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Things Changing in the Acting Character of Joe Mantegna

Joe Mantegna may not look like your standard-issue sex symbol, but women sure fell for him last year when he starred in the David Mamet film “House of Games.”

An erotic thriller set against a seedy underworld of card sharks and small-time hustlers, “House of Games” featured Mantegna as a debonair con man with a hard-boiled heart and an irresistible bedside manner. A film noir anti-hero evocative of Bogart, Mantegna was a study in cool, white heat, and men and women alike couldn’t help but admire his slick style.

Mantegna, however, greets the news of his rising hunk quotient with a hearty laugh. Currently starring in “Things Change,” a buddy picture set against the Mafia worlds of Chicago and Lake Tahoe, Mantegna claims that “I’ve always thought of myself as a character actor rather than a leading man, and ‘House of Games’ didn’t change that.

“I never thought of that character as seductive,” says the 40-year-old actor. “I don’t know why women responded to him, although it could be because we all have a secret desire to do what he cons the woman in the film into doing--which is take a risk. He also represents the idea that people want to be seduced, and it’s hard to argue with that.”

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One of the people who saw “House of Games” and fell under Mantegna’s spell was pop singer Madonna, who wrote Mamet a fan letter and promptly got herself cast with Mantegna on Broadway in Mamet’s “Speed-the-Plow.”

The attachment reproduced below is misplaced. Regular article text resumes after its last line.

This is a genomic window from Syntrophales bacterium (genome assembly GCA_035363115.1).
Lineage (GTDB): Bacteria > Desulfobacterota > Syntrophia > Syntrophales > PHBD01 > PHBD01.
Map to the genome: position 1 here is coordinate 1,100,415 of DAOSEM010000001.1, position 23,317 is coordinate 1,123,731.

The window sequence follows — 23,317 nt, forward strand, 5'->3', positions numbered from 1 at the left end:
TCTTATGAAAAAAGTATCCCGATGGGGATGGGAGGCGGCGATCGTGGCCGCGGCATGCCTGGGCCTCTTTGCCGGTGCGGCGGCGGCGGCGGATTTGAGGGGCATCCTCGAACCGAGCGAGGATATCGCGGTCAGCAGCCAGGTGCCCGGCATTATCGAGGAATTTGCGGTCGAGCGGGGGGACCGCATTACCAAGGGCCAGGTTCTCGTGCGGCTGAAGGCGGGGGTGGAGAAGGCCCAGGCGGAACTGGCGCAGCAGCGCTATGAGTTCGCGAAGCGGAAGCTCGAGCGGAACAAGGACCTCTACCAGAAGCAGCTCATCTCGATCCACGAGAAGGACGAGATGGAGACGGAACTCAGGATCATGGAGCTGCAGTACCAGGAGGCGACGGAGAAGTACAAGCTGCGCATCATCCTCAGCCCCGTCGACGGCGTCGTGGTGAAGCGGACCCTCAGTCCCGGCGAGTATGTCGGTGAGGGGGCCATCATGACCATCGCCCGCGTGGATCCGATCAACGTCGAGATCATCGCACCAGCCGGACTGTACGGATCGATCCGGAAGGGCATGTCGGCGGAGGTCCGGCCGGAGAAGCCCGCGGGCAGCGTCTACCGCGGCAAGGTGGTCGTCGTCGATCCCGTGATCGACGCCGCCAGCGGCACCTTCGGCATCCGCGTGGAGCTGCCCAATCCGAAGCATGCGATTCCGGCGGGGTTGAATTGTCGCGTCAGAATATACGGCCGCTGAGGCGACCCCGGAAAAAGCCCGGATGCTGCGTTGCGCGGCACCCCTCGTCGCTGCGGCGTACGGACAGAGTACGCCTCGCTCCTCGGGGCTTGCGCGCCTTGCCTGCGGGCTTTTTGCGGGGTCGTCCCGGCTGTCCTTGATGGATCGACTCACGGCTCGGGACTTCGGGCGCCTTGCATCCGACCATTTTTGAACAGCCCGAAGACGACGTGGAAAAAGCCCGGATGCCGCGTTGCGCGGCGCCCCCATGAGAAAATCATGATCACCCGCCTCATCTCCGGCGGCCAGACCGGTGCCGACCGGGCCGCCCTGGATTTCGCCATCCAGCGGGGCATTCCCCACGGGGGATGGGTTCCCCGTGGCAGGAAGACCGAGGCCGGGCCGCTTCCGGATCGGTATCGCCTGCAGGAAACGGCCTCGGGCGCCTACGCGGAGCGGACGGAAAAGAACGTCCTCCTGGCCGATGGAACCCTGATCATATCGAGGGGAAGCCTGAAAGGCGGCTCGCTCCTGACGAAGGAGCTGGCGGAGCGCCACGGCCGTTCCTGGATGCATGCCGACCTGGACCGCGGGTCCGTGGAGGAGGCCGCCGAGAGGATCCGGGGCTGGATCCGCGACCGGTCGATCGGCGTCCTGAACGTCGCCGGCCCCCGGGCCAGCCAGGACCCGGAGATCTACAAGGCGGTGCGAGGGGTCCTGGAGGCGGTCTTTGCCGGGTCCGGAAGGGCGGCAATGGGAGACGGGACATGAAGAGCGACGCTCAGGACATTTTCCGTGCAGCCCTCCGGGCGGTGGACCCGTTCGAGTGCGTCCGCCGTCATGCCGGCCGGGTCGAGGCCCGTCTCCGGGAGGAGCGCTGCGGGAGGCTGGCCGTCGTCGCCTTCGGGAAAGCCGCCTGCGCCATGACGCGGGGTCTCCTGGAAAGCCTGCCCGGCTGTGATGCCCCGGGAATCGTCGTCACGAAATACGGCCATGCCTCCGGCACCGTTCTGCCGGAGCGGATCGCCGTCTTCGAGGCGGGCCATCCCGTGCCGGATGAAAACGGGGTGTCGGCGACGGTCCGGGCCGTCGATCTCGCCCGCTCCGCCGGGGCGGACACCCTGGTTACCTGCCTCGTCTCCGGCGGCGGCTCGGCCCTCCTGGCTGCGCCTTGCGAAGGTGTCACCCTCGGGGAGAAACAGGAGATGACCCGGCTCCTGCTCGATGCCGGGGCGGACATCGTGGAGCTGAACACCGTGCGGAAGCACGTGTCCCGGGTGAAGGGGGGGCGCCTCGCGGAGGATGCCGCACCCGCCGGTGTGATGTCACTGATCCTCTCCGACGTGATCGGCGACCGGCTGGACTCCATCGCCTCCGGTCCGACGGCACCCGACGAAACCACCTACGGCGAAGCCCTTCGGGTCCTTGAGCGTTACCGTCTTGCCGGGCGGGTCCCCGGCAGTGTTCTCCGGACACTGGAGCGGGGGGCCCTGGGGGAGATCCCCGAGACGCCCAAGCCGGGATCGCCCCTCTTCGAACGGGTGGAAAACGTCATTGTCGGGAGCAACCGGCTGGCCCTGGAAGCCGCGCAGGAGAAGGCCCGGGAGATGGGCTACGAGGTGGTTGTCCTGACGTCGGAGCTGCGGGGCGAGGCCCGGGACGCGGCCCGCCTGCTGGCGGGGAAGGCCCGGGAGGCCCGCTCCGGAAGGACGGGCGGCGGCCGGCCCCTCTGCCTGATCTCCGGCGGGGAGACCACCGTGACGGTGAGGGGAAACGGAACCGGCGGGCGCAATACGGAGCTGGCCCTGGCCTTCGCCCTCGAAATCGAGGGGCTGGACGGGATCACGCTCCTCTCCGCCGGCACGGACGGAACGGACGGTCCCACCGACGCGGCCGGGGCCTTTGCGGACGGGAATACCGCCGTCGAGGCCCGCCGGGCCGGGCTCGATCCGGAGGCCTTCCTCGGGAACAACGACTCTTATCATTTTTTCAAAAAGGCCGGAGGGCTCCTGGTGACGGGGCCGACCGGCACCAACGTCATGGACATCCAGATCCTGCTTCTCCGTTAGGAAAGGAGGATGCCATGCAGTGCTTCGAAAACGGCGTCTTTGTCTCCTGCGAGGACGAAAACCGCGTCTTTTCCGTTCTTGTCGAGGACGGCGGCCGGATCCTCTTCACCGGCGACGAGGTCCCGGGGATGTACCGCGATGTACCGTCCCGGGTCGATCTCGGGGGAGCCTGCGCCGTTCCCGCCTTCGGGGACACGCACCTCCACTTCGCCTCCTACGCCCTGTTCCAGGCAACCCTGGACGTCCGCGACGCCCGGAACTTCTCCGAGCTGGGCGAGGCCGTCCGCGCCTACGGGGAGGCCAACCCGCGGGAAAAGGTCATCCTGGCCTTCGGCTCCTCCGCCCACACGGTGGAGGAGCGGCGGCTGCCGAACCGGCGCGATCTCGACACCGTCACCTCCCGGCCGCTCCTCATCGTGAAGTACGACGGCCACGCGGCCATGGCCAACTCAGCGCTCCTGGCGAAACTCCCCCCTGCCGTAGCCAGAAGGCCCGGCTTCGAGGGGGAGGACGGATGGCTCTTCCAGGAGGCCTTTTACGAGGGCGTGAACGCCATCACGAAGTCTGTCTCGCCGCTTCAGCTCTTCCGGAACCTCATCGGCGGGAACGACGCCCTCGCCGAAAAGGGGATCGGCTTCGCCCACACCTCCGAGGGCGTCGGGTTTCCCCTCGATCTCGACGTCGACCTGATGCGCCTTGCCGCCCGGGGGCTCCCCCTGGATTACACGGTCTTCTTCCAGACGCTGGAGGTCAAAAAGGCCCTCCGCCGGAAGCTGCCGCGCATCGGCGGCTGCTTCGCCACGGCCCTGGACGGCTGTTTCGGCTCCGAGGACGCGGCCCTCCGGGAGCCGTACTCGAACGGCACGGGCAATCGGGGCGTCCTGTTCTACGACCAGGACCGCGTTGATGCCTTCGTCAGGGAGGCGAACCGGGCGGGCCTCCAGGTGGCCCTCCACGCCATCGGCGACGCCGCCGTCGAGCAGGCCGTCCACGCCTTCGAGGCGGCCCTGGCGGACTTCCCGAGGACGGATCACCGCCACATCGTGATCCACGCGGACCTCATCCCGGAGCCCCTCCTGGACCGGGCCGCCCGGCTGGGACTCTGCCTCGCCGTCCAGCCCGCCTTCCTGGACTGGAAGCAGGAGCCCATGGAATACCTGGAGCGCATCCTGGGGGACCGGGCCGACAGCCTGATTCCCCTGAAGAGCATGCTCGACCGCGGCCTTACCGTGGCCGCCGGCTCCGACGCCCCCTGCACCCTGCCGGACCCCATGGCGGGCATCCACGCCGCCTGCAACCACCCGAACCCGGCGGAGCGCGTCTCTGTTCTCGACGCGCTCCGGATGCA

“I found it endearing that Madonna wanted to work with me and she made a lot of progress as an actress during the course of the play,” says Mantegna of his former leading lady. “She’s very talented, but because she’s such a huge star she doesn’t have the luxury of starting at the beginning and building a foundation as an actress. All her mistakes are so public.”

The high media profile that comes with starring in a play with Madonna is something of a change for Mantegna, who has been quietly conducting an enviable career for 20 years. Often described as an actor’s actor, Mantegna has long had the respect of his peers but has never courted the kind of stardom that makes an actor’s name a household word.

The son of an insurance man, Mantegna was born in a working-class section of Chicago where he grew up dreaming about baseball. When he was 16, a friend dared him to audition for a role in a high school production of “West Side Story” and his course in life was set.